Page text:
The Ferrari 499P
All eyes on a new car in red to contest the FIA World Endurance Championship
Ferrari has unveiled the new Ferrari 499P with which it will contest the 2023 FIA World Endurance Championship.
The new car gains a name which plays tribute to the tradition of Ferrari in endurance racing, 50 years after the Ferrari 312 P made its last appearance in world endurance racing’s premier class.
The car, its race numbers - #50 and #51 - and technical details have been announced, but the driver line-up is yet to be officially confirmed.
More on the 499P from Ferrari
The Science Bit
The 499P's hybrid powertrain combines a mid-rear power unit with an electric motor powering the front axle. The internal combustion engine (ICE) has a maximum regulation-limited output to the wheels of 500 kW (680 cv) and is derived from the road-going twin-turbo V6 family. The ICE, which shares the architecture of the engine fitted to the 296 GT3, has undergone a thorough overhaul by Ferrari’s engineers, aimed both at developing ad hoc solutions for the prototype and lightening the overall weight.
Among the specific characteristics of the 499P's V6 is the fact that the engine is load-bearing and therefore performs a valuable structural function, compared to the versions fitted to competition GT cars, where the engine is mounted onto the car’s rear sub-chassis.
The second ‘soul’ of the hybrid powertrain is the ERS - Energy Recovery System - with a maximum power output of 200 kW (272 cv). The electric motor is equipped with a differential and is driven by a battery that is recharged during deceleration and braking, requiring no external power source. The battery pack, with a nominal voltage of 900v, benefits from experience honed in Formula 1, although it was purpose-built for the project. The 499P’s overall maximum power output is 500 kW (680 cv) and the powertrain is coupled to a seven-speed sequential gearbox.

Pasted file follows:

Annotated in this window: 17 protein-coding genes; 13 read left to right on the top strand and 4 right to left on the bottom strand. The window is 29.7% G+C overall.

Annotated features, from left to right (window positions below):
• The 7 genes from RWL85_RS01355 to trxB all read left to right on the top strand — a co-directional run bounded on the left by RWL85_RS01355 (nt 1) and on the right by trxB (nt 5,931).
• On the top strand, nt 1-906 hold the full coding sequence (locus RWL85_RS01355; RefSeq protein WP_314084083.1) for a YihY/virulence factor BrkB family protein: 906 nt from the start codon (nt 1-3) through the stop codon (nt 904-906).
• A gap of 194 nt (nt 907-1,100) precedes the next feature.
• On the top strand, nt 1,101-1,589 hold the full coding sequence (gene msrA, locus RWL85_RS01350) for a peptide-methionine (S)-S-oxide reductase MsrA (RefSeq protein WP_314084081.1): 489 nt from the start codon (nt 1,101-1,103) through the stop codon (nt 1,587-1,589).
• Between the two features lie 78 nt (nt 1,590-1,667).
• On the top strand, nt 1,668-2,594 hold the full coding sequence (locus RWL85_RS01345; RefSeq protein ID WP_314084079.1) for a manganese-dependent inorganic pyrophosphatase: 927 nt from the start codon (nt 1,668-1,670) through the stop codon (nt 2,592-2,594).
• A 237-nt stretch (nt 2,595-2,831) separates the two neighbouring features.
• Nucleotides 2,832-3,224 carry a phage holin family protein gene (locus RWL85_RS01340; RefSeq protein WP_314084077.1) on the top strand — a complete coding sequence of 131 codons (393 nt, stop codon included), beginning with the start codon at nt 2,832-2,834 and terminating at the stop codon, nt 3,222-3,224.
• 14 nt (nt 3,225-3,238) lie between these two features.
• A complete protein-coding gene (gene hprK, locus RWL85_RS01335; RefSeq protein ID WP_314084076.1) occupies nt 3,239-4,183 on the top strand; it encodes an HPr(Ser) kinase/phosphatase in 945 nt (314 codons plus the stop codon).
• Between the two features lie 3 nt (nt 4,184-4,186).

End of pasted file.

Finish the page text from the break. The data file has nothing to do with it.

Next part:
Designed by the wind
The design of the new Ferrari 499P was refined with the support of the Ferrari Styling Centre under the direction of Flavio Manzoni. The car’s technical and aerodynamic features have been enhanced by means of simple, sinuous shapes - an explicit expression of Ferrari’s DNA. The balance between tense lines and flowing surfaces, expressed in a futuristic, pure and iconic language, defines a clear yet essential architecture.
The bodywork of the prototype is sculpted from a flat surface, from which the side pods and wheel arches develop harmoniously. Aerodynamic flows pass through the side pods over the recesses between the main ridges surrounding the cockpit, cooling the radiators concealed beneath the bodywork. On the Ferrari 499P, the surface area of the wheel arches, a Ferrari hallmark, are characterised by large louvres, aimed at reducing the pressure inside the wheel housings. Together with the headlight clusters, they imbue the nose with a sense of character and expressiveness, with subtle references to the styling traits first introduced on the Ferrari Daytona SP3.
The rear is the ultimate expression of how to blend technology, aerodynamics and design. A subtle carbon-fibre skin covers the various functions, leaving the wheels and suspension completely visible. The tail is characterised by a double horizontal wing; the main wing and upper flaps have been meticulously designed to guarantee the necessary downforce and achieve maximum performance.
The lower wing also features a ‘light bar’ that enriches the rear design with a decisive yet minimalist touch. Finally, in a dominant position above the car is a multiple air intake that feeds the V6 engine intake and supplies cooling air to the battery and gearbox.